Bengs S, Warnock GI, Portmann A, Mikail N, ... Gebhard C, Haider A
Background
Myocardial perfusion imaging by positron emission tomography (PET-MPI) is the current gold standard for quantification of myocardial blood flow. 18F-flurpiridaz was recently introduced as a valid alternative to currently used PET-MPI probes. Nonetheless, optimum scan duration and time interval for image analysis are currently unknown. Further, it is unclear whether rest/stress PET-MPI with 18F-flurpiridaz is feasible in mice.
Methods
Rest/stress PET-MPI was performed with 18F-flurpiridaz (0.6-3.0 MBq) in 27 mice aged 7-8 months. Regadenoson (0.1 µg/g) was used for induction of vasodilator stress. Kinetic modeling was performed using a metabolite-corrected arterial input function. Image-derived myocardial 18F-flurpiridaz uptake was assessed for different time intervals by placing a volume of interest in the left ventricular myocardium.
Results
Tracer kinetics were best described by a two-tissue compartment model. K1 ranged from 6.7 to 20.0 mL·cm-3·min-1, while myocardial volumes of distribution (VT) were between 34.6 and 83.6 mL·cm-3. Of note, myocardial 18F-flurpiridaz uptake (%ID/g) was significantly correlated with K1 at rest and following pharmacological vasodilation for all time intervals assessed. However, while Spearman\'s coefficients (rs) ranged between 0.478 and 0.681, R2 values were generally low. In contrast, an excellent correlation of myocardial 18F-flurpiridaz uptake with VT was obtained, particularly when employing the averaged myocardial uptake from 20 to 40 min post tracer injection (R2 ≥ 0.98). Notably, K1 and VT were similarly sensitive to pharmacological vasodilation induction. Further, mean stress-to-rest ratios of K1, VT, and %ID/g 18F-flurpiridaz were virtually identical, suggesting that %ID/g 18F-flurpiridaz can be used to estimate coronary flow reserve (CFR) in mice.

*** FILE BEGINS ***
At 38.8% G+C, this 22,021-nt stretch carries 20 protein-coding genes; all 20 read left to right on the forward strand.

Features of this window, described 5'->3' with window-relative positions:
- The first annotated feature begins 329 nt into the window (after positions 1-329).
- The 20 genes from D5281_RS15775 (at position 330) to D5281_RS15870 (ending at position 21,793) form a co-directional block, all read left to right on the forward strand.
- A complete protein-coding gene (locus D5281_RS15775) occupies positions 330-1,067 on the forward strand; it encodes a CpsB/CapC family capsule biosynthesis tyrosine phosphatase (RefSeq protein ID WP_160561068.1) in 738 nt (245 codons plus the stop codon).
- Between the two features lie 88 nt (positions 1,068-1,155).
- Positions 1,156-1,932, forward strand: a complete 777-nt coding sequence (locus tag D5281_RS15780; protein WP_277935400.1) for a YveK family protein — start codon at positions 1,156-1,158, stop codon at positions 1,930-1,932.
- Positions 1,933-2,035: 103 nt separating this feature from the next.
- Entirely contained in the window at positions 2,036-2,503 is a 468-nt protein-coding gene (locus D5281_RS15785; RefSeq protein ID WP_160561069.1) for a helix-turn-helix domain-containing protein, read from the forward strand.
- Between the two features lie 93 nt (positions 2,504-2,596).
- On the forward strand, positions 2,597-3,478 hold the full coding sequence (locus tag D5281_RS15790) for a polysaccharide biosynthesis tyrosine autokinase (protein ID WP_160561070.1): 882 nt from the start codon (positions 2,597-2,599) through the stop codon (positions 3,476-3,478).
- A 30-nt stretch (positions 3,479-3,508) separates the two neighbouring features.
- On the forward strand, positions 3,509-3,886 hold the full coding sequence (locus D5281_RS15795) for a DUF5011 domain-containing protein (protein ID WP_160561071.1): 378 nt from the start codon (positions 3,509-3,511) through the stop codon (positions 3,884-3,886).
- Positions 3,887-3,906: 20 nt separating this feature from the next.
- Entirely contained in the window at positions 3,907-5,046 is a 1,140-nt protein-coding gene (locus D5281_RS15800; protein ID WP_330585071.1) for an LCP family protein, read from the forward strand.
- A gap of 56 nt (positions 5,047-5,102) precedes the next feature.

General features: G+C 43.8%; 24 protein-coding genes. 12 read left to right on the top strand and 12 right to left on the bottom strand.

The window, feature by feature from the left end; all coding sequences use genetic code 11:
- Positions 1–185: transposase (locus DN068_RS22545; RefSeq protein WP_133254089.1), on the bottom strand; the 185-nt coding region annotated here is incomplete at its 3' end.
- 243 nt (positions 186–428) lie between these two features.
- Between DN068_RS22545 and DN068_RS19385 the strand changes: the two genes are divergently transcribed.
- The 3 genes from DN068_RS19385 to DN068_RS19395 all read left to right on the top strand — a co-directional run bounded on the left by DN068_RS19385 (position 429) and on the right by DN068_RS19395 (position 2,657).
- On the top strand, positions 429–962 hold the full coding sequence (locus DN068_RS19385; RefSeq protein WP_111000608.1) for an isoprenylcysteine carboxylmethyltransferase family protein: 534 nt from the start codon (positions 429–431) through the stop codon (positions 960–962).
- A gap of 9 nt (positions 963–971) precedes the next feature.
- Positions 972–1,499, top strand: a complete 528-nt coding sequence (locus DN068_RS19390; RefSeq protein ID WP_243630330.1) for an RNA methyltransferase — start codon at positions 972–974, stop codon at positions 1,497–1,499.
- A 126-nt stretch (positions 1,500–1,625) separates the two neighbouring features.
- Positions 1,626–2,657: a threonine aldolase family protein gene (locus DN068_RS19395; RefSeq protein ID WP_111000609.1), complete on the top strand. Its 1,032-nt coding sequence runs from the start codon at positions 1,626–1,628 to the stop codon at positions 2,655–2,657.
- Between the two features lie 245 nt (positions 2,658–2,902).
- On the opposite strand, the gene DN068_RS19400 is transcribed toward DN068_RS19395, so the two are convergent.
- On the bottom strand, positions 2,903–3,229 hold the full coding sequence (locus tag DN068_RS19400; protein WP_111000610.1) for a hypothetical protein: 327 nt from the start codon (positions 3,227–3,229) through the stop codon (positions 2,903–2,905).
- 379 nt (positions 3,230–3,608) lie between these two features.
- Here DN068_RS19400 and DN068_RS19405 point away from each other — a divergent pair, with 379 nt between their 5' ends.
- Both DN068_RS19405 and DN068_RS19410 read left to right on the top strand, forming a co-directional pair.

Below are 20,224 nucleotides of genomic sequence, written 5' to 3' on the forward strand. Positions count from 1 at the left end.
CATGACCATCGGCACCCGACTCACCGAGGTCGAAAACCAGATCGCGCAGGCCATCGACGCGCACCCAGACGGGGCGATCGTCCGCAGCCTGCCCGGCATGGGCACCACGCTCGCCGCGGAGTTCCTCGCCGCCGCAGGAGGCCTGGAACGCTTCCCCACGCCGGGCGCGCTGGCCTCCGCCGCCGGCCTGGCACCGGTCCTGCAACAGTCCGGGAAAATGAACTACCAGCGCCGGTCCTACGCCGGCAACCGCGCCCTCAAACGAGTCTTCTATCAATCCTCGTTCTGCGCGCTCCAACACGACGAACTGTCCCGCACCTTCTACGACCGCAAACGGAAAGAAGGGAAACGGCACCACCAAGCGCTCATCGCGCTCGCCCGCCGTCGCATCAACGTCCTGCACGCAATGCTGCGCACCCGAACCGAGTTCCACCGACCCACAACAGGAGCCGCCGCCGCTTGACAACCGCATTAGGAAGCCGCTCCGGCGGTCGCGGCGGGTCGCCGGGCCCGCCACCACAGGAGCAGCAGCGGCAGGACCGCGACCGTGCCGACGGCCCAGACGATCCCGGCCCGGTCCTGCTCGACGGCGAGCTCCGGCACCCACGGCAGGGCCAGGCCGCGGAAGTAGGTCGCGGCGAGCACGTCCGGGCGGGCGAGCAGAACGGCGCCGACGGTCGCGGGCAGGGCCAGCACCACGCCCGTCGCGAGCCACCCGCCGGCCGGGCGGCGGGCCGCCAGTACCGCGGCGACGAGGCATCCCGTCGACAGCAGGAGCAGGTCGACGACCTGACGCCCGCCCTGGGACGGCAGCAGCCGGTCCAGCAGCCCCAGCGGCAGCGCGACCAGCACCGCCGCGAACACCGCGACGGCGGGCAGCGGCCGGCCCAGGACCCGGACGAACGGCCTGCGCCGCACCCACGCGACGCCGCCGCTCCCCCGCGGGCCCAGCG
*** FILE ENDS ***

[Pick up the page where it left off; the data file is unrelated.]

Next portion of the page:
Conclusion
Our findings suggest that a simplified assessment of relative myocardial perfusion and CFR, based on image-derived tracer uptake, is feasible with 18F-flurpiridaz in mice, enabling high-throughput mechanistic CFR studies in rodents.

© 2022. The Author(s).

J Nucl Cardiol: 28 Apr 2022; epub ahead of print
Bengs S, Warnock GI, Portmann A, Mikail N, ... Gebhard C, Haider A
J Nucl Cardiol: 28 Apr 2022; epub ahead of print | PMID: 35484467
Go to: DOI | PubMed | PDF | Google Scholar |
Impact:
Abstract

Development and validation of ischemia risk scores.

Miller RJH, Rozanski A, Slomka PJ, Han D, ... Thomson LEJ, Berman DS
Background
The likelihood of ischemia on myocardial perfusion imaging is central to physician decisions regarding test selection, but dedicated risk scores are lacking. We derived and validated two novel ischemia risk scores to support physician decision making.